However, the waiter was clearly disapproving of our attempts to score a better view, and announced that the section overlooking the Strand was closed for customers. We were given plastic-coated menus so oil-stained that it made me homesick. I chose samosas for starters while my husband made greedy eyes at the pani puri. Mahatma Gandhi and Dadabhai Naoroji looked on benevolently from their places on the yellowed walls and I imagined approved of our choices.
Much to our disappointment, we were informed that the paani puri was not available that day. We got bhel puri, samosas, vegetable biryani, bhindi, rotis, and a mango lassi each instead. Turns out everything we wanted to order — plain lassi, mushroom curry, onion bhajiyas — nothing was available that day.
It was so easy to see what this place had once been. I could almost see the crowds of young, hopeful, educated Indians, newly independent, no longer British subjects, no longer colonised, sitting here in the heart of dying Imperial London, planning the future, planning our lives.
We took in the place as we waited for our food. The single-roomed autumn-yellow-walled canteen lined with laminated wooden tables and chairs, dusty radiators at least a fifty years old, the lonely drinks bottles, a calendar advertising Indian grocers behind the little desk in the hatch area where the waiter stood leaning on an elbow, deep in thought, the other diners, all white except for me and my husband.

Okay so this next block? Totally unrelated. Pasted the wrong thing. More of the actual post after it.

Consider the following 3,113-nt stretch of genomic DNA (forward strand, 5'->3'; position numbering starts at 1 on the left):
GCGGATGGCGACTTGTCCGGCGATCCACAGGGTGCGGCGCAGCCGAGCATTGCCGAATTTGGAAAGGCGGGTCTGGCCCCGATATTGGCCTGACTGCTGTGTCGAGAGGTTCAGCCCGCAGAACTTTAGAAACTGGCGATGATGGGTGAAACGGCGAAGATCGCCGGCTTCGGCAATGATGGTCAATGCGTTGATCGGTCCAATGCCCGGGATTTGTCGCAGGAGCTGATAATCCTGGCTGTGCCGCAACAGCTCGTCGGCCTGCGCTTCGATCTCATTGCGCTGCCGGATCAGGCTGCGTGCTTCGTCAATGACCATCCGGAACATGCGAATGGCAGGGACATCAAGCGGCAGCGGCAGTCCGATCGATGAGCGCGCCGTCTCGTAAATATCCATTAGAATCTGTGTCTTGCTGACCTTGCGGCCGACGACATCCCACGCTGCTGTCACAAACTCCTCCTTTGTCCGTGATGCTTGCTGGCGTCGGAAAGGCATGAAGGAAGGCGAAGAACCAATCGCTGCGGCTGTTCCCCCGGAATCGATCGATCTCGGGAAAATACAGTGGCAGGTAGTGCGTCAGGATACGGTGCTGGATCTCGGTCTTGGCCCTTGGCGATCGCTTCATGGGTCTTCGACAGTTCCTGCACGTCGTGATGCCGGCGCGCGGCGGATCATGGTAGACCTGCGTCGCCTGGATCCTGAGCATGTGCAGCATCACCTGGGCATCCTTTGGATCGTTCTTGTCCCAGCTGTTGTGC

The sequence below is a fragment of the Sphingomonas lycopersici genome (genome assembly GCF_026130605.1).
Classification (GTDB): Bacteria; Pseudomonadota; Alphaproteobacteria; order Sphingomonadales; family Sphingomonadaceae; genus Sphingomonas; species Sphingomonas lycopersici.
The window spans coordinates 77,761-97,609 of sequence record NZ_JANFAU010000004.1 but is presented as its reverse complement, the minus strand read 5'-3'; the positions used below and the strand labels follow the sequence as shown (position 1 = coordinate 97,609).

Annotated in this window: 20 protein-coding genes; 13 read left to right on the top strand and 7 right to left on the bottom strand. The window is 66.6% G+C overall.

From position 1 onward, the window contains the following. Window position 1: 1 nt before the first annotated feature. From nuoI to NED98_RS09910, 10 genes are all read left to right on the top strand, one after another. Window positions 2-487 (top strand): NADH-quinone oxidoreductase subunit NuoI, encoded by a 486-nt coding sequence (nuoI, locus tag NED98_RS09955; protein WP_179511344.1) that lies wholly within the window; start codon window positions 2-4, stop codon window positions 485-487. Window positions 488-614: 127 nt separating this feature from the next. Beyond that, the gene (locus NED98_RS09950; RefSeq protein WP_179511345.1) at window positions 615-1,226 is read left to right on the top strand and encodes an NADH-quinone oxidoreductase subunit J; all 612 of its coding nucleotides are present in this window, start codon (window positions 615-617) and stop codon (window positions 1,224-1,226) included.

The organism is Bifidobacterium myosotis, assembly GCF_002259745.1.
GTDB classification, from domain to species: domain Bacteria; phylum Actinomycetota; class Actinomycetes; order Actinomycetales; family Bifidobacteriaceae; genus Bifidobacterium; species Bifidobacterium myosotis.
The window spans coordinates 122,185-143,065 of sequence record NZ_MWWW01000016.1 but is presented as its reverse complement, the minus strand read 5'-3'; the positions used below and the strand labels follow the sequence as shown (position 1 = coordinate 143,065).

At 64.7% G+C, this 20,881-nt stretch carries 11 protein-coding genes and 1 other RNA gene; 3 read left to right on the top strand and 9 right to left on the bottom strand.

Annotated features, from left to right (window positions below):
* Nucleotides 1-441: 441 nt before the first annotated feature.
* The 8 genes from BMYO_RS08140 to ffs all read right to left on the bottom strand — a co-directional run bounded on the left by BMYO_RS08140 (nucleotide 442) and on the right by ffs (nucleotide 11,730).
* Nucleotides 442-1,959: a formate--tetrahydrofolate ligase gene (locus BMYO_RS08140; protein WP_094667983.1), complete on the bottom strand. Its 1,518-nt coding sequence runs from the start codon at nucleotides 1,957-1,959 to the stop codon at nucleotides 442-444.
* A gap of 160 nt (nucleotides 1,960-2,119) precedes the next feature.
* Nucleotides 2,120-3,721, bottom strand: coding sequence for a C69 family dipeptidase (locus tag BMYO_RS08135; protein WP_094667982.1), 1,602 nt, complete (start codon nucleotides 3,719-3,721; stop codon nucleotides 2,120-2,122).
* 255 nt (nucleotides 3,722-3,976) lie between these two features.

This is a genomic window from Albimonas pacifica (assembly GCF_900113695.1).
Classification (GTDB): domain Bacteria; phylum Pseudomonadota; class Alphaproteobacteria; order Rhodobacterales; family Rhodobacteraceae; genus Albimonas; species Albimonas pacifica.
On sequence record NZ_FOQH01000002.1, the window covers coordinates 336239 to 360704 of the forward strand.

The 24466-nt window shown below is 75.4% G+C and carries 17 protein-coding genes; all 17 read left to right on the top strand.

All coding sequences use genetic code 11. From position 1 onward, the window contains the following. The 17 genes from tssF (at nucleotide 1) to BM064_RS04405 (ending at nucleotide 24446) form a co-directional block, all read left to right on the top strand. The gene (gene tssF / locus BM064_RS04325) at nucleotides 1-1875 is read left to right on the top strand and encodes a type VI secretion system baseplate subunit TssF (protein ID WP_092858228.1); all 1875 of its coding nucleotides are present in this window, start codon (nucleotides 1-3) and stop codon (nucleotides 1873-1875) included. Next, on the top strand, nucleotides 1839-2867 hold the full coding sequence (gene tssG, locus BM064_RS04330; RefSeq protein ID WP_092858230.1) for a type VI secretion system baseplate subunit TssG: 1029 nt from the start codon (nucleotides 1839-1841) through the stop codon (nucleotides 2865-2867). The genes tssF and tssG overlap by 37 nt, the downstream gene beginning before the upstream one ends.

I imagined what it may have been in the past — crowds of young, hopeful, educated Indians, newly independent, no longer British subjects, no longer colonised, sitting here in the heart of dying Imperial London, planning the future. I could almost hear their banter, the hearty, heated discussions, waiters pattering busily up and down, steel plates clanging on laminated wood, most of all, I could detect lingering traces of that colourful, insistent, all-embracing warmth peculiar to the Indian subcontinent.
The India Club, it seems, has something for absolutely everybody.
My musings were interrupted by the arrival of the drinks and starters — lassi so sweet we could not swallow more than a sip, strictly mediocre bhel puri, samosas gleaming and pale but still thoroughly edible. As we ate, the waiter stalked up to us and confided breathily in my husband’s ear, tandoori chicken, not today.